Maryknoll Office for Global Concerns

Representing Maryknoll Fathers & Brothers, Maryknoll Sisters, and Maryknoll Lay Missioners
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East Timor: Ten years of independence

East Timor flag

East Timor’s road to sovereignty – achieved on May 20, 2002 – was long and traumatic. An independent report commissioned by the UN transitional administration in East Timor said that at least 100,000 Timorese died as a result of Indonesia’s 25-year occupation, which was backed by a succession of U.S. administrations – from Presidents Ford to Clinton – that provided Jakarta diplomatic cover and billions of dollars in weaponry, military training, and economic assistance. Sources for the following article, which was published in the September-October 2012 NewsNotes, include BBC News, FMT News, and the East Timor and Indonesia Action Network (ETAN).

Following a long struggle for independence and increasing international pressure, the occupation ended in 1999 with a referendum that showed overwhelming support for independence and provoked a rampage by the militia, which murdered hundreds and reduced whole towns to ruins. An international peacekeeping force was sent in to stop the violence and to pave the way for the United Nations Mission of Support in East Timor (UNMISET), which stayed until May 2005.

Another outbreak of violence a year later prompted the UN Security Council to set up a new peacekeeping force, the UN Integrated Mission in East Timor (UNMIT), which has a mandate until the end of 2012.

This past April, the former armed forces chief, Taur Matan Ruak, won the second round of presidential elections. In July, Prime Minister Xanana Gusmao’s National Congress for Timorese Reconstruction beat the opposition, Fretilin, in parliamentary elections, but fell short of a majority. The elections were peaceful. Of the four parties, three formed a coalition and Fretilin remained as the opposition, receiving none of the parliamentary positions. As the new government assumes power, grinding poverty, an economy 90 percent dependent on offshore oil and gas, and impunity remain serious issues.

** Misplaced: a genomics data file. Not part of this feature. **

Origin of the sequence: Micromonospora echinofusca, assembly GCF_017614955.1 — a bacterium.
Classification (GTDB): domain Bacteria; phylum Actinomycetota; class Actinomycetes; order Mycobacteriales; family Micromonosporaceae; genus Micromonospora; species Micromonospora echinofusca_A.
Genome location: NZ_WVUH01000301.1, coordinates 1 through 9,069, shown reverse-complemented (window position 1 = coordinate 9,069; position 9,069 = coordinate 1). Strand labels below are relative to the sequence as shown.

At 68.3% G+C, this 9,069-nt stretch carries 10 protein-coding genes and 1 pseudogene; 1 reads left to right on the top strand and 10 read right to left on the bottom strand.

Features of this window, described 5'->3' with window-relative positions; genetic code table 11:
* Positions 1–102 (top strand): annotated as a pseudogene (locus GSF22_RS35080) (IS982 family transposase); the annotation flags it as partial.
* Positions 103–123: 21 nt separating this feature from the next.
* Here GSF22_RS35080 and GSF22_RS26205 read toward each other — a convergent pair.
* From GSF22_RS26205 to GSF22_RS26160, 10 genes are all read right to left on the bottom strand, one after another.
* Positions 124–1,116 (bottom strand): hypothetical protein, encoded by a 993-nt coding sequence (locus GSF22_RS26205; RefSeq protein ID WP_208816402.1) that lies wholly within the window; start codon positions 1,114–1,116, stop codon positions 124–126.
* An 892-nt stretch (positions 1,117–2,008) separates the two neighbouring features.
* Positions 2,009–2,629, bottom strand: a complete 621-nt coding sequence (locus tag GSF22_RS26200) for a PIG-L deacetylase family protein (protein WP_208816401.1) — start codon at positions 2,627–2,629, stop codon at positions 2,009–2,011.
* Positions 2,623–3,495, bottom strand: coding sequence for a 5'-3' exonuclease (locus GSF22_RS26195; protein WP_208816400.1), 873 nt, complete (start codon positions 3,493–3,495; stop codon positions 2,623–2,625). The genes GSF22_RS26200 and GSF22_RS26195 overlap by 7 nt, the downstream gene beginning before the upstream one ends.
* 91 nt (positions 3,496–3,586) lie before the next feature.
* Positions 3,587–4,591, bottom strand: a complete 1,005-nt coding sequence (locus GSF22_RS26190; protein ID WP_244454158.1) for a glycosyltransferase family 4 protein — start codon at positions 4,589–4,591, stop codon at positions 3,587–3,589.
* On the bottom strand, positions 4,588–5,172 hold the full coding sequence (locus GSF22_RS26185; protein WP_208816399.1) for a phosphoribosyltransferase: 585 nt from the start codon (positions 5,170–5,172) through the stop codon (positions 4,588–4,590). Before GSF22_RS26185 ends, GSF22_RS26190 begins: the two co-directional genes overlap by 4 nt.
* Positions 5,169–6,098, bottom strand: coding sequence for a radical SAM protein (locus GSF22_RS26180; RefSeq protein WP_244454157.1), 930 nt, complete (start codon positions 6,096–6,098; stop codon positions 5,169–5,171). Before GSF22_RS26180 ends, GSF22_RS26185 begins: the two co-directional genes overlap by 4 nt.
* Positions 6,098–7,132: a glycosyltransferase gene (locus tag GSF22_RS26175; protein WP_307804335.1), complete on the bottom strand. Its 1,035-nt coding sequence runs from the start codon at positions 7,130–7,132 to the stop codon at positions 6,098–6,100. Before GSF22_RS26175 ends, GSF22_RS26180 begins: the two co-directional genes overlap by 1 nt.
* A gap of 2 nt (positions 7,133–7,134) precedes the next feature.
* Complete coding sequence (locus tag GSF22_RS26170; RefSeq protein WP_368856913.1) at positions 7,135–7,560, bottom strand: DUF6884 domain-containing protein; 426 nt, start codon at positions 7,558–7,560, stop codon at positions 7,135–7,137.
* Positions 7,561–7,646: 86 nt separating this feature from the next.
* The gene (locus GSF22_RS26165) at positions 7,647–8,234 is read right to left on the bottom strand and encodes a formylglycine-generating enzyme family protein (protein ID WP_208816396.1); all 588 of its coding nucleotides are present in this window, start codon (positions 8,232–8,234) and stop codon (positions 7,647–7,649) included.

East Timor’s Commission for Reception, Truth and Reconciliation (CAVR), established in 2001, functioned from 2002 until its dissolution in December 2005. It was an independent, statutory authority led by seven East Timorese commissioners and mandated by UN Transitional Administration in East Timor (UNTAET) Regulation 2001/10 to undertake truth seeking for the period 1974-1999, facilitate community reconciliation for less serious crimes, report on its work and findings, and make recommendations. Its 2,800 page report entitled “Chega!” was presented to the president, parliament and government of East Timor in October 2005.

The report recommended establishment of an international criminal tribunal and advocated that countries (including the U.S.) which backed the occupation and corporations that sold weapons to Indonesia during that period should pay reparations to victims. The Commission urged the international community not to support Indonesia’s military until it was thoroughly reformed and respectful of human rights. (See East Timor and Indonesia Action Network.)

The parliament of East Timor never formally discussed the anti-impunity resolutions of CAVR. East Timor’s good relationship with Indonesia since 2000 makes the question of accountability for human rights violations during Indonesia’s occupation of East Timor extremely delicate.

In an August 12 letter to UN Secretary General Ban Ki-moon, the East Timor National Alliance for an International Tribunal (ANTI) said, “The UN representation in Timor-Leste (UNMIT) will complete its mission at the end of this year, but consideration must continue to be given and responsibility must be taken to provide justice to the people in accordance with the fundamental principles set out in the UN Charter.

“We ask for the UN, who has always stated that it will not tolerate the impunity that exists in the world, to take concrete and effective measures to end impunity for the leaders and those who committed crimes against humanity in Timor-Leste. The UN has taken a number of positive and concrete measures to provide justice for serious crimes, including establishment of the Serious Crimes Unit (SCU) to investigate a number of crimes and process those who were responsible for certain crimes committed in 1999; the Special Panel (SP) to try the perpetrators of these crimes (S/2005/458, par. 5); and the Commission of Experts who reported on the judicial process conducted by the SCU, the SP and the Ad Hoc Human Rights Trials in Jakarta – Indonesia (S/2005/458, par. 1-2).

“However, all of these measures were not credible, because all of the recommendations in the aforementioned report were ignored by the Security Council, and the duties of the SCU and the SP were limited to dealing with cases that occurred in 1999, and did not include the killing of civilians that was systematically carried out by the Indonesian military between 1975-1998.”

Given that the mandate of UNMIT will finish at the end of 2012, ANTI urged the UN to “set up a unit in Timor-Leste to have ongoing responsibility until justice is provided for crimes committed during the occupation or annexation of Timor-Leste by Indonesia.”